Some directives remain vague, but here are the main points from the state Education Department's "guidance" document
Will students be required to sit six feet apart on school buses this fall?
It depends which state agency you're listening to.
On Monday, the state Health Department said students "should" social distance on buses. But on Thursday, the state Education Department released its own guidelines for the reopening of schools that said students "must" social distance on buses.
This apparent conflict is a big deal. If fewer students can ride on each bus, school districts could have to line up more buses and drivers at significant expense.
Later Thursday, an Education Department official clarified in a tweet that students should social distance on buses "to the extent practicable."
And that's only one requirement that New York's nearly 700 school districts have to figure out by July 31, when their reopening plans are due to Albany — and must be posted on their websites.
The Education Department's 145-page "guidance" for schools is extensive, covering topics from facilities to student teaching. There are mandatory requirements in each area, as well as recommendations.
What about the costs of taking on so many health and safety precautions, not to mention having to prepare for in-person instruction, remote instruction or a combination of the two? The guidance warns what school officials already know, that no additional dollars are coming — and state aid could get cut.
Here are 10 things to know about the Education Department's guidance:
• Every district has to designate an administrator as the "COVID-19 safety coordinator," who will be responsible for ensuring compliance with the health and safety aspects of the reopening plan. Districts are required to train all staff to observe signs of illness.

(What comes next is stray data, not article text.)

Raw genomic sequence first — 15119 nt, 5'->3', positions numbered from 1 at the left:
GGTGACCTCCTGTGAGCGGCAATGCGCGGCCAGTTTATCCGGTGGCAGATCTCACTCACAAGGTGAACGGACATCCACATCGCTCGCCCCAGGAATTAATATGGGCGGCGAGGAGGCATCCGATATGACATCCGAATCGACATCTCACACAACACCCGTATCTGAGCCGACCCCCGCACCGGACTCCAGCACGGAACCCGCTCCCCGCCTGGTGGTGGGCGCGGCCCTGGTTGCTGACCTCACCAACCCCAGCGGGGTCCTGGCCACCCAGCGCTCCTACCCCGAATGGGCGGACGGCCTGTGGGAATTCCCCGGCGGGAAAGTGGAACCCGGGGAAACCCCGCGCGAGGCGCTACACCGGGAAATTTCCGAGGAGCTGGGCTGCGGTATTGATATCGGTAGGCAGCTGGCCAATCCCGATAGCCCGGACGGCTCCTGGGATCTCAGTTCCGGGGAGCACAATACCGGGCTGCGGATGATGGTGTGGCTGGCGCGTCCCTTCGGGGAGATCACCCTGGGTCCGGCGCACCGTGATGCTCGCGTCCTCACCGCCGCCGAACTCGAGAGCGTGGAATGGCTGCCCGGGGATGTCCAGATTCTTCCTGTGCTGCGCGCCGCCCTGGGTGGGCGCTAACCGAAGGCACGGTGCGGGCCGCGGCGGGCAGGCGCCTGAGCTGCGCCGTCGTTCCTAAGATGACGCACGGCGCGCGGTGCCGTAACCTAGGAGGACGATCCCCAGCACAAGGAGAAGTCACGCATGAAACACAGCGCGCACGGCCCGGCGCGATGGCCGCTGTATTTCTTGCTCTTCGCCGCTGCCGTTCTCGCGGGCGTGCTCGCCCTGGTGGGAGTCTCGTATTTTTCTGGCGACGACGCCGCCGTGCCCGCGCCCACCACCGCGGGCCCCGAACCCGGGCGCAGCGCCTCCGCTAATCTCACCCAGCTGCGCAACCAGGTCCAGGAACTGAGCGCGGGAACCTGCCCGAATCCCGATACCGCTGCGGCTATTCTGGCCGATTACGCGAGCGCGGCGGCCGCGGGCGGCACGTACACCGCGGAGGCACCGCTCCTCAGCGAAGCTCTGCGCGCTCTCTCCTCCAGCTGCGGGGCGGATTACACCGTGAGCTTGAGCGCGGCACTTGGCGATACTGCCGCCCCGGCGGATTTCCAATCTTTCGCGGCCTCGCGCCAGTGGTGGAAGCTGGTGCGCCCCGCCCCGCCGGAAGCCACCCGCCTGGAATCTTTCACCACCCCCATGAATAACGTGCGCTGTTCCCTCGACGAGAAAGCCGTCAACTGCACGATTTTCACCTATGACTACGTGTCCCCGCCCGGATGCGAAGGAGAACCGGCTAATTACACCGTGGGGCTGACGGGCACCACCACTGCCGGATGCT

• Students need to be screened for symptoms daily. Schools are encouraged to set up a system that allows families to do temperature checks at home before school, but must make sure families are prepared. Schools will need to check the temperatures of students who are not screened at home.
• Some students will need remote instruction, including those with family members in high-risk groups and medically fragile students.
• Schools should be ready to provide one disposable mask per week to students (to supplement a cloth mask provided from home) and five disposable masks per week to teachers.
• Student movement in school should be minimized. If possible, groups of students should stay with the same teacher, with art, music and physical education teachers moving among rooms.
• Schools are encouraged to reduce student use of the hallways, leave doors open whenever possible, and consider using plastic dividers to separate students from one another.
• Schools must plan to provide mental health support services and referrals to students, regardless of whether they are physically in school. Schools are encouraged to develop a screening tool to assess returning students' emotional needs. Districts also need counseling programs with community-wide advisory councils.
• Schools are required to develop a mechanism to take attendance regardless of school setting. If students are learning remotely, attendance should focus on reporting daily interaction between a student and teacher. If a student is not engaging in online learning, the guidance recommends assigning the student an adult "ally" to check in with the student every day.
• When it comes to the "hybrid" model, where students are in-school part time, schools should consider assigning students to learn a task orfor skill at home, so they can apply it in school.
• Schools will need to continue fire and lockdown drills, maintaining social distance.
Not much specific guidance is provided on grading students during periods of remote learning, only that policies should be "clear and transparent" with "meaningful feedback."